Federal Budget 2012: The federal budget winners and losers

With such a cut-and-dry approach to this year’s budget, it’s fairly easy to sort the winners from the losers.

 

We look at who will benefit, and who will lose out, based on the measures unveiled by Treasurer Wayne Swan on Tuesday.

 

The winners

 

1. Manufacturers

 

According to AIG chief executive Innes Willox, the scrapping of the company tax cut will reduce incentives to invest and innovate.

 

Willox said the decision is a particular setback for businesses in non-mining, trade-exposed industries such as manufacturing.

 

But, for new manufacturers, the Government has pledged $29.8 million for the creation of a Manufacturing Technology Innovation Centre.

 

The centre will create, foster and leverage industrial design, engineering and product development via leading-edge technologies, business processes and technical know-how.

 

The MTIC will use existing Enterprise Connect infrastructure to provide grants for projects, and will call on expert bodies to provide tailored advice to individual firms.

 

2. Tradies

 

A total of $19.4 million will be spent over four years to provide business and finance training to newly qualified tradespeople in order to help them start their own businesses.

 

Grants of up to $5,000 will be available for 500 people in 2012-13, and then 1,000 people each year from 2013-14.

 

People can apply for a grant within two years of completing a trade-related apprenticeship.

 

“Lots of people who come out of their apprenticeship end up being independent contractors because of the nature of the industry,” small business lobbyist Peter Strong says.

 

“$5,000 to help them get it right – you can’t say that’s a bad thing.”

 

3. University students

 

While there’s plenty of debate about the importance of university degrees for would-be entrepreneurs, they are still a useful asset, particularly for entrepreneurs who lack experience.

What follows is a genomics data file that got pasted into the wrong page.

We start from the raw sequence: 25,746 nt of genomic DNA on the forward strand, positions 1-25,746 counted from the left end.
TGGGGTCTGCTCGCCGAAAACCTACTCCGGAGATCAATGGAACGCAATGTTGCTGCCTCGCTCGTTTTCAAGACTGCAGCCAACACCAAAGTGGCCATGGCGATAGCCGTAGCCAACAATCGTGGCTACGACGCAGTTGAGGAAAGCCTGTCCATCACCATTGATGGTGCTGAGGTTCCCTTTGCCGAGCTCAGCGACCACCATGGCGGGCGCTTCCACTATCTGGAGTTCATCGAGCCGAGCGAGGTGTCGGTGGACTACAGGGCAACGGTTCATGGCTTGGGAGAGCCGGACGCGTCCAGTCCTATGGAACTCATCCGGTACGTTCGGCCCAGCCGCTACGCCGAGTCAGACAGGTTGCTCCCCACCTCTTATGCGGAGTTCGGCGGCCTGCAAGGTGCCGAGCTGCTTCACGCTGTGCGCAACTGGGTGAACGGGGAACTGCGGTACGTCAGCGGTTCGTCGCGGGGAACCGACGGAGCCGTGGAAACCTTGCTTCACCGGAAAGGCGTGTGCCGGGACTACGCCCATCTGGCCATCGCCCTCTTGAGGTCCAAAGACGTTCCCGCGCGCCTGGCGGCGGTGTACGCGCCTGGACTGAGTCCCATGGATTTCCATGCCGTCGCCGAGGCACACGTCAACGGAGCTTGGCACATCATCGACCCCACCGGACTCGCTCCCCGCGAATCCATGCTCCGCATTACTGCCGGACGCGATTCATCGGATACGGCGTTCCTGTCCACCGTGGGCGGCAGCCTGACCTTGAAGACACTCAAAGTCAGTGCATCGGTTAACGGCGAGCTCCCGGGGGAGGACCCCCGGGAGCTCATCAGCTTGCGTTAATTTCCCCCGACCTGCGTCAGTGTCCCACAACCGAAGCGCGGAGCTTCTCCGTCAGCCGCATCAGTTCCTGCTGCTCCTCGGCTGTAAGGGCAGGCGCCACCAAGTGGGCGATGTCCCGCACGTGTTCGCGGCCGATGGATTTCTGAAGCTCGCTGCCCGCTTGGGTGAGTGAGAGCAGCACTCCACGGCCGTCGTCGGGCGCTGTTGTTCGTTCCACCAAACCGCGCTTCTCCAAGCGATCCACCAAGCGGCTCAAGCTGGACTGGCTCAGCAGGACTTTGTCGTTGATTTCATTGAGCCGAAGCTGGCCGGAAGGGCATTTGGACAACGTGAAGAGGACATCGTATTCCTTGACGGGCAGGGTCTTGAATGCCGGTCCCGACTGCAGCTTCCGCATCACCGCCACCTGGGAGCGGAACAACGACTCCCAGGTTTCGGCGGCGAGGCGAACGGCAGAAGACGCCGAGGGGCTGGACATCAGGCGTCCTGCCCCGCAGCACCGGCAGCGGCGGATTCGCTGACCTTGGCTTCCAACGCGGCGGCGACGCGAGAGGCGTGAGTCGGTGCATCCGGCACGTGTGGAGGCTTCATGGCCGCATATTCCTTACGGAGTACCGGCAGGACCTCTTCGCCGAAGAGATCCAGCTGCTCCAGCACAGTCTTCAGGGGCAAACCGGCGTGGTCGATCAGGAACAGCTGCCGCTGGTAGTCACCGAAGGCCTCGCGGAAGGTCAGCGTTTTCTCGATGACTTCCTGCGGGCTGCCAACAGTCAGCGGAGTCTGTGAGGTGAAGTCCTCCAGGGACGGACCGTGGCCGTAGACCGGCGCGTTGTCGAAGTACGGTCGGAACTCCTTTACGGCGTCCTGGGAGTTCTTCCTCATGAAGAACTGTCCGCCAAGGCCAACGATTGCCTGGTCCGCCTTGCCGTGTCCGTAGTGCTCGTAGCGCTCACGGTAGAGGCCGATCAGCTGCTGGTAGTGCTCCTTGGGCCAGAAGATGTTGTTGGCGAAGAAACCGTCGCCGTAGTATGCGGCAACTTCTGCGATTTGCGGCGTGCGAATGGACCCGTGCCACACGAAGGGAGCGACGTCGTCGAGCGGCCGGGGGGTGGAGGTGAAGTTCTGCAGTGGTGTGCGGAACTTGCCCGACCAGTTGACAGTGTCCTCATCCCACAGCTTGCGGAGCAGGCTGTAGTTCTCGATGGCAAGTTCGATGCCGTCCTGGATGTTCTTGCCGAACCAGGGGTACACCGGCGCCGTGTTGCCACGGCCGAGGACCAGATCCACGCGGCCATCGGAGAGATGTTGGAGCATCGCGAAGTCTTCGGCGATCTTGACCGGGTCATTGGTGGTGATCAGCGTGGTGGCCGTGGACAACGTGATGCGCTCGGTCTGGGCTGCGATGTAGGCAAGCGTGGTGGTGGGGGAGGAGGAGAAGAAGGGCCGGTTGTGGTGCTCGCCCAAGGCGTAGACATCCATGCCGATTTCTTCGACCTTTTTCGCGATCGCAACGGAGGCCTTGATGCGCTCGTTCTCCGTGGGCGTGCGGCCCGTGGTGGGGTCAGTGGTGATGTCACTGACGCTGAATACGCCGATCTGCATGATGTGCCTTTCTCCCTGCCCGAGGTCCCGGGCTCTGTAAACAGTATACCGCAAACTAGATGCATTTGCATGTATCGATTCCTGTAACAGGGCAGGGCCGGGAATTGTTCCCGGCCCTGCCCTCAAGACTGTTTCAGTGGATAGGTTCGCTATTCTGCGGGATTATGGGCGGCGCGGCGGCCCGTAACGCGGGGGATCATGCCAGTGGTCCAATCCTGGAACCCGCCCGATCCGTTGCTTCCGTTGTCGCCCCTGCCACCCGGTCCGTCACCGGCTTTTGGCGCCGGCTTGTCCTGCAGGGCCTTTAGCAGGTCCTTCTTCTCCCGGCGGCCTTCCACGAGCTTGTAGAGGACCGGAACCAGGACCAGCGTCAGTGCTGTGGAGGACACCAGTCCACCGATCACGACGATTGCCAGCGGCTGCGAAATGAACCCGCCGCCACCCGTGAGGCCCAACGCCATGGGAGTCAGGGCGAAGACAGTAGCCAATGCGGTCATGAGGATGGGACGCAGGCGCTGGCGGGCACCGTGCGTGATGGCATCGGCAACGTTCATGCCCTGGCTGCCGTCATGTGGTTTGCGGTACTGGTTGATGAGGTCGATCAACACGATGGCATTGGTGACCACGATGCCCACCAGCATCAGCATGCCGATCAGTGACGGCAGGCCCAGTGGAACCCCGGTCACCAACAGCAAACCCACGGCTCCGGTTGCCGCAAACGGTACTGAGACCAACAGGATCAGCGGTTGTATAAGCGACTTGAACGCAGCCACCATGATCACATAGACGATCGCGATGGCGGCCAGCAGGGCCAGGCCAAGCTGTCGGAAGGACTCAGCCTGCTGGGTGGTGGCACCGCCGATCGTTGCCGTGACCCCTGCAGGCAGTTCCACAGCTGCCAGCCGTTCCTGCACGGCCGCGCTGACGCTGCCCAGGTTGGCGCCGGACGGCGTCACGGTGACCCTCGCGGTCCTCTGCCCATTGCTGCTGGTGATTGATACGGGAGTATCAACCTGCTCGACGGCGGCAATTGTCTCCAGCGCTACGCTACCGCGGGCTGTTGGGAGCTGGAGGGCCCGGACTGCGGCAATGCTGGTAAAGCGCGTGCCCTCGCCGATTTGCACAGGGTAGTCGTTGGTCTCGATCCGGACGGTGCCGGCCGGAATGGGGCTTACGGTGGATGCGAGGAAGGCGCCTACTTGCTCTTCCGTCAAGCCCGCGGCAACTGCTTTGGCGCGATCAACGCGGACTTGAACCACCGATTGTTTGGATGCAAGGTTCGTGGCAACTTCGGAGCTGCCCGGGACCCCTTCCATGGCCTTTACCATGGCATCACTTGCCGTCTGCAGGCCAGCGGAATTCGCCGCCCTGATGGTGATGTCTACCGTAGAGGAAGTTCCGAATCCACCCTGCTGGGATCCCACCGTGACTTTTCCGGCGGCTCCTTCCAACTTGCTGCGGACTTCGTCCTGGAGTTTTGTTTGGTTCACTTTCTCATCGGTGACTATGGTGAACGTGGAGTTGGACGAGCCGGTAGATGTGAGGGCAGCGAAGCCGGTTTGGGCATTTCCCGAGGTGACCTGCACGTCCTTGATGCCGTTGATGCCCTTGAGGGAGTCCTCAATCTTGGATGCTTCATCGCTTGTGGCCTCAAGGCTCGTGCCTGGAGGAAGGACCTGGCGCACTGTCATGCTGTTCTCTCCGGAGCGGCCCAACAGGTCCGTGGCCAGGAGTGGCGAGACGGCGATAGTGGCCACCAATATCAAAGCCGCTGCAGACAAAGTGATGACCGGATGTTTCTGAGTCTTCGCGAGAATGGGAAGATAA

A total of $38.8 billion will be invested over the next four years to support the Government’s decision to lift the cap on student places, making it easier for students to gain a spot.

 

 

The losers

 

1. Retailers

 

There’s nothing in this year’s budget aimed specifically at retailers, despite being one of the highest suffering sectors at present.

 

The Australian Retailers Association says retailers will benefit through the Family Tax A and the Schoolkids Bonus, saying it will take the pressure off low and middle income households.

 

However, it believes the measure should have gone further.

 

“ARA would also like to have seen these [measures] provide a real difference in consumer confidence by putting more money put the pockets of upper and middle income earners,” ARA president Roger Gillespie says.

 

2. Start-ups looking for overseas talent

 

The Government is cracking down on the tax concession for living-away-from-home allowances and benefits. This could affect start-ups looking to recruit overseas talent.

 

One of the issues raised at last year’s tax forum was the increasing exploitation and misuse of this tax concession, particularly among highly-paid executives and foreign workers.

 

The Government will now ensure it can only be used for the expenses of people who are legitimately maintaining a second home in addition to their actual home, for up to 12 months.

 

“The changes to the tax treatment of Living Away From Home allowances and benefits will exacerbate the difficulties for business in attracting highly-skilled employees to fill positions away from their home,” says Innes Willox of Australian Industry Group.

 

3. High-income earners

 

From July 1, individuals with income greater than $300,000 will have the tax concession on their contributions cut from 30% to 15%.

 

While there’s not too many start-up founders who earn $300,000, this measure could affect more established self-made entrepreneurs.

 

The reform is designed to reduce the tax concession that very high income earners receive on their concessional contributions, so it is more in line with the concession received by average income earners.

 

It is expected to affect around 128,000 people or 1.2% of people contributing to superannuation.

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